Wisconsin's coaching staff uncovers some under-the-radar talent who could yield high results

While the highly-ranked players draw the headlines in any recruiting class, Wisconsin delivered in 2016 by finding recruits before they blossomed, leading to successful early commitments before other schools knew what they were missing.

MADISON – Nobody would have blamed Quintez Cephus for changing his mind.

A raw, yet talented, two-sport athlete out of Macon, GA, Cephus was finally starting to get major recruiting attention in the weeks leading up to national signing day. Coaches from Miami came to his basketball game and talked with his coaches. In-state Georgia also started to show interest under its new coaching staff.

The attention was great, but the relationship he developed with wide receivers coach Ted Gilmore and Wisconsin – the main reason he committed to the program – was too strong to make him waver.

“I stuck with Wisconsin,” said Cephus, “because I trust Coach Gilmore.”

Cephus is just one of a dozen examples in Wisconsin’s 2016 recruiting class of the Badgers masterfully identifying under-the-radar talent, building those relationships and securing the commitment before other schools knew what hit them.

So while Wisconsin’s four four-star commits – tailback Sam Brodner, linebacker Griffin Grady, nose tackle @Garrett Rand and offensive lineman Cole Van Lanen - and two early enrollees – linebacker Dallas Jeanty and quarterback Kare Lyles – will get the headlines, it’s the leg work to find the next gem that was the most satisfying to the staff.

“It was a team effort,” said running back coach John Settle. “You look across the board, the one thing happened with this class is it wasn’t a one-coach deal. There’s a lot of overlapping, and I think this staff as a whole did a good job putting this class together.”

Because of those big star athletes, Wisconsin’s recruiting class ranks No.25 in the country by Scout.com – the best ranking UW has received since Scout first started ranking recruiting classes in 2001. Because of those three-star sleepers, UW has a chance to remain competitive in the Big Ten conference.

Pickerington (OH) Central safety Seth Currens was a two-star prospect without much attention outside the Mid-American Conference when he committed in May. By the end of his senior season he was a three-star prospect, a first-team all-state selection and the team MVP.

“We saw his leadership and his competitiveness,” said secondary coach Daronte Jones. “We had him at camp, he was already committed, and he wasn’t going to work out. The competitive nature came out. He wanted some cleats and to get out there.”

Kendric Pryor was also rated just two stars when he committed in September but played for one of the top high school programs in Illinois. Pryor’s skill set is so versatile that he has coaches from the offense’s meeting room and the defense’s meeting room fighting with each other over.

“His film was mostly receiver, so that’s how we were looking at him, but he’s definitely athletic enough (to do both),” said tight end coach Mickey Turner, who first recruited Pryor before outside linebacker coach Tim Tibesar took over. “It’s a good problem to have for us.”

A number of Wisconsin’s committed prospects got plenty of late scholarship interest from power five conference schools once those schools knew what they were missing. Grafton (WI) High defensive lineman Luke Benzschawel, the younger brother of Beau Benzschawel, got calls from North Carolina and Oregon; Salisbury (CT) High tight end Jake Hescock was pursued by Florida and Florida cornerbacks Dontye Carriere-Williams and Ke'Shan Pennamon both got new offers to choose from.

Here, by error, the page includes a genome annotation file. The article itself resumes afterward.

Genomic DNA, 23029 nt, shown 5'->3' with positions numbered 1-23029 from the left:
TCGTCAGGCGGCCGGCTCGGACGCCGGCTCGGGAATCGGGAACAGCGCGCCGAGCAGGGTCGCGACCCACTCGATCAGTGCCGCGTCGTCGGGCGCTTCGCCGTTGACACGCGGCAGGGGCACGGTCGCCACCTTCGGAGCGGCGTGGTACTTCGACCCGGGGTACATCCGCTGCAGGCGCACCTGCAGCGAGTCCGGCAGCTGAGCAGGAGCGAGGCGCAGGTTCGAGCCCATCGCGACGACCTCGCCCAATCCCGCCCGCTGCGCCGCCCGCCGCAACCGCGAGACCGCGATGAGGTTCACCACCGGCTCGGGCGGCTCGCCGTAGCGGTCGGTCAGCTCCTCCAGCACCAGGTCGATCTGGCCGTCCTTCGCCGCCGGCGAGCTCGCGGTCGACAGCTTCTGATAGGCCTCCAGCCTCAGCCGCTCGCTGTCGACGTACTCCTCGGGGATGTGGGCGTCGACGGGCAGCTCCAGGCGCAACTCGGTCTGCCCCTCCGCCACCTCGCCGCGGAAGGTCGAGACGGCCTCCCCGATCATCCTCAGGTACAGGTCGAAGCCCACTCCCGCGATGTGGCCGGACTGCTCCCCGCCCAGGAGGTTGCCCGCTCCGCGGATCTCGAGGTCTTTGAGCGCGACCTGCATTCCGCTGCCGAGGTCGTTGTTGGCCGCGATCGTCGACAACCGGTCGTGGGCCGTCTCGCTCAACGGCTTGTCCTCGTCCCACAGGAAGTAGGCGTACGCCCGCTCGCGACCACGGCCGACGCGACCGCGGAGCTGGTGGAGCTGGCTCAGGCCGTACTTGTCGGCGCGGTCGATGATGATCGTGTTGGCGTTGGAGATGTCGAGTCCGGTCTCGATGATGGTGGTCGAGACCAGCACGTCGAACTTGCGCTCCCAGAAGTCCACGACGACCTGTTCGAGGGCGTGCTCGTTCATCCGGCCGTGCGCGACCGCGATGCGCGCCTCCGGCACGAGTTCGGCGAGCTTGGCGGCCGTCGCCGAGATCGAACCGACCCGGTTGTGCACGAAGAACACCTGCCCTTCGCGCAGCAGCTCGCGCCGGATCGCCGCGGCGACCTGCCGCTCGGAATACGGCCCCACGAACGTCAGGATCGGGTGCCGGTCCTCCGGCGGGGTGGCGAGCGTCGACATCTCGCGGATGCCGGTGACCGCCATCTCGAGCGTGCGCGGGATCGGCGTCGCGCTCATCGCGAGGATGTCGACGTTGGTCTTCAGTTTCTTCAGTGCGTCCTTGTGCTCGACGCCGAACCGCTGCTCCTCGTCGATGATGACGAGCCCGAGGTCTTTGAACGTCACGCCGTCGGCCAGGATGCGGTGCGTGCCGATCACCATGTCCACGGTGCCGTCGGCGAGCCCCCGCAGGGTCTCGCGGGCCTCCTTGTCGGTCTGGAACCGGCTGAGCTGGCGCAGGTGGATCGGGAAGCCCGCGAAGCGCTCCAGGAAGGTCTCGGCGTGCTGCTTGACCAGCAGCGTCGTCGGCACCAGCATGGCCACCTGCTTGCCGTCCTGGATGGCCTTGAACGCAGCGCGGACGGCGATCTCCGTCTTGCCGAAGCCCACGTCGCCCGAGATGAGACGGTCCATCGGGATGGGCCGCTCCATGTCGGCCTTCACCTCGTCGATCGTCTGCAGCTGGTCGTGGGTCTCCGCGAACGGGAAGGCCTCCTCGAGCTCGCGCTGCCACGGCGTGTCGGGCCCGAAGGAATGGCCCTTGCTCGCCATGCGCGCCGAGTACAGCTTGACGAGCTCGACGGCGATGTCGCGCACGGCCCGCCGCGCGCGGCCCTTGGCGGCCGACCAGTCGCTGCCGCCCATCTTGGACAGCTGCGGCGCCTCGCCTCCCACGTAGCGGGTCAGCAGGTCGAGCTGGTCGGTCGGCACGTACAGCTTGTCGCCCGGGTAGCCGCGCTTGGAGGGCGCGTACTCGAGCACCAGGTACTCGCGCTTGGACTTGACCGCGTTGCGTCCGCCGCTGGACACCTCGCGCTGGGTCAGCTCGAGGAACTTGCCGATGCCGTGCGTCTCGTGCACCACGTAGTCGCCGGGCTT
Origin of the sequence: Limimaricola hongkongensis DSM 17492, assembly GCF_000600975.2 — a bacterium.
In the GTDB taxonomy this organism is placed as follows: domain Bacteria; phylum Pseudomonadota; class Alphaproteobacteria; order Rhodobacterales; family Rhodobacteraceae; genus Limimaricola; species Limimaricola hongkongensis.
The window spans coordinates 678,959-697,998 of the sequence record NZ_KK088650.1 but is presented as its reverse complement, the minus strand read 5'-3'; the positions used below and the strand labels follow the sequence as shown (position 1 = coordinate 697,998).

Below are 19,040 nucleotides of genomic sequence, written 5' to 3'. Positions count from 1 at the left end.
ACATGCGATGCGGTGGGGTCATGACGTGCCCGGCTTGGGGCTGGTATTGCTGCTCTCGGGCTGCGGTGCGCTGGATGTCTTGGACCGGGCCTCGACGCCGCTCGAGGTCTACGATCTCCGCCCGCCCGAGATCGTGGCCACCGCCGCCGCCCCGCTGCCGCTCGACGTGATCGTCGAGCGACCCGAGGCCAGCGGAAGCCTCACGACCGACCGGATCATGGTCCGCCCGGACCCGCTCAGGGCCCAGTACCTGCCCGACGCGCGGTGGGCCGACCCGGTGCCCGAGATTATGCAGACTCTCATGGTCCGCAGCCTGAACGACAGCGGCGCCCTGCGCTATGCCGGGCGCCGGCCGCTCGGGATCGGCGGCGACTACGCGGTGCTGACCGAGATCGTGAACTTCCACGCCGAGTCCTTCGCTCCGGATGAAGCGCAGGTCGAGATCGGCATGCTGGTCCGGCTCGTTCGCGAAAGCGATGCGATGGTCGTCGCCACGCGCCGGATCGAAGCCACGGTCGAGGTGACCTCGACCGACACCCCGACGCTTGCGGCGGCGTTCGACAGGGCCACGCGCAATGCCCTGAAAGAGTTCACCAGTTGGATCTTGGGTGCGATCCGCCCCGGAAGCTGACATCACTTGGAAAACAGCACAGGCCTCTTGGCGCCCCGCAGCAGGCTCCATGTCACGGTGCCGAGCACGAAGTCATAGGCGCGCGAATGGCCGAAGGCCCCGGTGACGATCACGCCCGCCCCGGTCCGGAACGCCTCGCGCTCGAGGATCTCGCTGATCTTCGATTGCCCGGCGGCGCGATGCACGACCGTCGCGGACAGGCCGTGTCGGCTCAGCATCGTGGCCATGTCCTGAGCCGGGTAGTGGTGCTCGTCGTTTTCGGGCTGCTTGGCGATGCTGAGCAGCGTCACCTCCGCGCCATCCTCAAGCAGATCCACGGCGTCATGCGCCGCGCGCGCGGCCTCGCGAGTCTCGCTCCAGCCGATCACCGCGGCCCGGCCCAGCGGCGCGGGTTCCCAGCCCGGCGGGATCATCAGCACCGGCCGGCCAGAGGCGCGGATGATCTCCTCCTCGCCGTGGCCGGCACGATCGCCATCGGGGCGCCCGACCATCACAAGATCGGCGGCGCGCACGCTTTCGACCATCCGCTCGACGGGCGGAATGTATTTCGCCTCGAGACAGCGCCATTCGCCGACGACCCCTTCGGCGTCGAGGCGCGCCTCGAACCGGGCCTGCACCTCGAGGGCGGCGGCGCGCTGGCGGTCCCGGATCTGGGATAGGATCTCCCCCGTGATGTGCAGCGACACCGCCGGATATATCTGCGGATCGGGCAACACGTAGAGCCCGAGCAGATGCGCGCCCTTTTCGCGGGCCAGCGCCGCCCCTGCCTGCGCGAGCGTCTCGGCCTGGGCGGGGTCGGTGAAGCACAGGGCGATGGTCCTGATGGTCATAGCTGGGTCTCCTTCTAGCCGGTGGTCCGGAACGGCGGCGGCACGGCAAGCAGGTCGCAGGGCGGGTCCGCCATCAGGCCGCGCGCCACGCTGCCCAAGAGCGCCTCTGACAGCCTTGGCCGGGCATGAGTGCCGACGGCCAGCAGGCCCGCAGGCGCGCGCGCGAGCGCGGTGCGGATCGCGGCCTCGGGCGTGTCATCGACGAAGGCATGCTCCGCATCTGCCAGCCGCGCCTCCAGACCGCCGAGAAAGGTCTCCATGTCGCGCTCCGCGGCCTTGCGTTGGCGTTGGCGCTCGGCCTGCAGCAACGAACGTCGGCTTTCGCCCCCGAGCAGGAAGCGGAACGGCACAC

But based on the trust they developed with their recruiting and position coaches, none of them wavered, just like Cephus.

Gilmore didn’t know Cephus was a basketball commit to Furman from watching the tape. All he knew was the 6-2, 190-pound player’s athleticism stood out, which warranted a closer look when he got an email about him back in May.

“As you did your homework and visited with the coaches there, this kid hasn’t played a lot of football,” said Gilmore. “When I did look at the basketball, I was like whoa. I don’t know a lot about basketball, but I know enough that I think he’s a pretty good player.”

Cephus' head coach, Mark Farriba, certainly agrees.

“He’s very smart,” said Farriba. “He’s a very attentive guy and hears what you say. He takes it all in. Secondly, he just loves the competition. He loves to get out and compete. Those are two great things to have … I can’t even imagine what (level) he can get to.”

The unknown also brings an excitement level for fans. With Denver East athlete Deron Harrell, although he was a first-team all-conference pick as a quarterback and a defensive back, he didn’t generate one scholarship offer. Turner kept looking for the red flags but found none.

“Anytime you see a guy who is the leader of his football team, his basketball team, he’s playing quarterback and corner, it’s worth at least checking on; I’m glad we did,” said Turner, who said he was tipped off to Harrell by a couple of UW graduates. “He was just a basketball guy who slowly fell into a football role.”

Throughout his press conference, Wisconsin head coach Paul Chryst used the word “fit” to describe the reason why he was so excited to sign 25 scholarship players and a handful of walk-ons Wednesday. Considering the head coach is limited to only one in-home visit, Chryst relied heavily on his staff to deliver. The final rankings validate his decision.

“Coach Chryst does a great job of giving us the trust to go out and trust our evaluations, so you don’t feel you are going to get second guessed on everything” said Turner. “Our recruiting staff do a great job of minimizing the quantity of people we’re looking at. We trust ourselves as evaluators, and that trust comes from Paul.”


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